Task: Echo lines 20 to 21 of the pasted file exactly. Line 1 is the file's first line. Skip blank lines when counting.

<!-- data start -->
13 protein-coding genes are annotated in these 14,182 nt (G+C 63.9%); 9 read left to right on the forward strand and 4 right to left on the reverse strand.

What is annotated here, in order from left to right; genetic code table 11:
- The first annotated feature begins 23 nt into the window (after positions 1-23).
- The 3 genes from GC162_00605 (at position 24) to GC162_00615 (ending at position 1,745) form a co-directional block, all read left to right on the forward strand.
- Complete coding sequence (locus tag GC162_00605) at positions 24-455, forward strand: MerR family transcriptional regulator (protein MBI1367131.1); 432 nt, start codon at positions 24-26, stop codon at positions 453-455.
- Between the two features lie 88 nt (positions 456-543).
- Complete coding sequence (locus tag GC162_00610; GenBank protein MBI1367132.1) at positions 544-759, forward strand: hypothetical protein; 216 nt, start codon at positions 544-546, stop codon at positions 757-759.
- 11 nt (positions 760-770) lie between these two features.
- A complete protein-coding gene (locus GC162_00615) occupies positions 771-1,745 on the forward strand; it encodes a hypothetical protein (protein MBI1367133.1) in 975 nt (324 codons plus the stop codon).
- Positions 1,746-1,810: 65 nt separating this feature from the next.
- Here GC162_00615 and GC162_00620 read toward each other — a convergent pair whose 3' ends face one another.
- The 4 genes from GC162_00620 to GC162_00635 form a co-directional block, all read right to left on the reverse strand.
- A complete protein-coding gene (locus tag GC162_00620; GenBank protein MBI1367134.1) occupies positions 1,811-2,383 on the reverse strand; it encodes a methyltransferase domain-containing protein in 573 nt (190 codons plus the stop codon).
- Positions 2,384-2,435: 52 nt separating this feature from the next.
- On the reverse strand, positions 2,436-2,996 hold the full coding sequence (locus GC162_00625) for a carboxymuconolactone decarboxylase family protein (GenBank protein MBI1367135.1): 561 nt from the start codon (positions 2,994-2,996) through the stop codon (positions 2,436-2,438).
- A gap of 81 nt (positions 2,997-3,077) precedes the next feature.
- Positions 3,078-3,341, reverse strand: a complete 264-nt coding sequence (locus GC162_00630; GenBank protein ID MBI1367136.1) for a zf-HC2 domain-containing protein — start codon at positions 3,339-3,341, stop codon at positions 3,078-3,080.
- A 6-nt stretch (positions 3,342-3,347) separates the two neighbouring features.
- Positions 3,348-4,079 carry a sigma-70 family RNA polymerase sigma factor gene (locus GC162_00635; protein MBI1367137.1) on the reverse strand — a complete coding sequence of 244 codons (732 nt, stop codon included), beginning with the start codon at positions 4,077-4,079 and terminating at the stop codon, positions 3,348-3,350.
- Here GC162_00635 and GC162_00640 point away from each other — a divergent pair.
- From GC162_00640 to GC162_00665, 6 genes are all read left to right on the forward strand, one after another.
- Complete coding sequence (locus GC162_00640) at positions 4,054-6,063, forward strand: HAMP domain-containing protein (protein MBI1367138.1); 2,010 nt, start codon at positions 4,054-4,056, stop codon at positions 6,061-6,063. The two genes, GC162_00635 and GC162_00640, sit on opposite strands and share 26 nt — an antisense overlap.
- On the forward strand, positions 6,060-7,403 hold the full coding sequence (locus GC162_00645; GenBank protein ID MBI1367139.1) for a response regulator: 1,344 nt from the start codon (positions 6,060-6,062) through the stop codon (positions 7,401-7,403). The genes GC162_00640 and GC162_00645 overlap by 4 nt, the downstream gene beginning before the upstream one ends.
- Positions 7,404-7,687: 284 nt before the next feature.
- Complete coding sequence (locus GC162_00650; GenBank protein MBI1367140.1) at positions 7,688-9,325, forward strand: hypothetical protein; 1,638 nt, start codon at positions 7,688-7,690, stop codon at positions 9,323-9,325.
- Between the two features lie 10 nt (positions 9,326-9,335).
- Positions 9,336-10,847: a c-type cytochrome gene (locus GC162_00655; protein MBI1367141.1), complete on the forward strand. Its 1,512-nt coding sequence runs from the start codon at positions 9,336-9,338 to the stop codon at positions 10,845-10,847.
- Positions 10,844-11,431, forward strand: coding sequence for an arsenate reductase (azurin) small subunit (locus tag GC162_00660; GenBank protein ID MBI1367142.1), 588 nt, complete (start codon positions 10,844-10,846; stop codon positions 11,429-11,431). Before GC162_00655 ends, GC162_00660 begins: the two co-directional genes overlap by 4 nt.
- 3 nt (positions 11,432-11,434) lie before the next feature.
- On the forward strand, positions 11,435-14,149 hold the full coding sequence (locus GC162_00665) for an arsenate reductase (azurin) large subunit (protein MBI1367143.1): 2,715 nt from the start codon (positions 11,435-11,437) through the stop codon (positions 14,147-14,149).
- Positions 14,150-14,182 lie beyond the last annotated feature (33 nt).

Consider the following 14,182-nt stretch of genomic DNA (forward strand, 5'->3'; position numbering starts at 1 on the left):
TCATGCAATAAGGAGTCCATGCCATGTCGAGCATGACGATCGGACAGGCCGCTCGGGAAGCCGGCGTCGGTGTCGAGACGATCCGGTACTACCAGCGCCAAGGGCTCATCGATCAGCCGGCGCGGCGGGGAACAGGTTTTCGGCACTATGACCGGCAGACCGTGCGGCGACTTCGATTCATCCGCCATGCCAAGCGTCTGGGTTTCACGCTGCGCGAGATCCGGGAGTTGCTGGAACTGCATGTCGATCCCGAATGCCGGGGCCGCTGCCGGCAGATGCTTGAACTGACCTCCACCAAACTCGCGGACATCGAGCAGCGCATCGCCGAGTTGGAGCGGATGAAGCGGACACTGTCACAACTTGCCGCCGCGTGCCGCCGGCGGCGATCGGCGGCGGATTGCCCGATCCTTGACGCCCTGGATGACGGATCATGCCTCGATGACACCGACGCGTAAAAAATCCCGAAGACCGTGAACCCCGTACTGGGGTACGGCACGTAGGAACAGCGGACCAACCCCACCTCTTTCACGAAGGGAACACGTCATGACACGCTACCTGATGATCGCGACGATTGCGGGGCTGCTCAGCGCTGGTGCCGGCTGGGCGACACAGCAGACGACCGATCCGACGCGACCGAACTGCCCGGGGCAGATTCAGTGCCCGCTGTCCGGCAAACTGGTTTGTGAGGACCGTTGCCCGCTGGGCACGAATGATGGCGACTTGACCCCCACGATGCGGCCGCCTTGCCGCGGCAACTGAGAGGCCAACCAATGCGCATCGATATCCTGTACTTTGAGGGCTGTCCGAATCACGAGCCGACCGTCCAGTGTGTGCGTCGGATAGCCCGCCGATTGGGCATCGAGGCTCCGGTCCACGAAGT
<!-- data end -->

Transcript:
- Here GC162_00635 and GC162_00640 point away from each other — a divergent pair.
- From GC162_00640 to GC162_00665, 6 genes are all read left to right on the forward strand, one after another.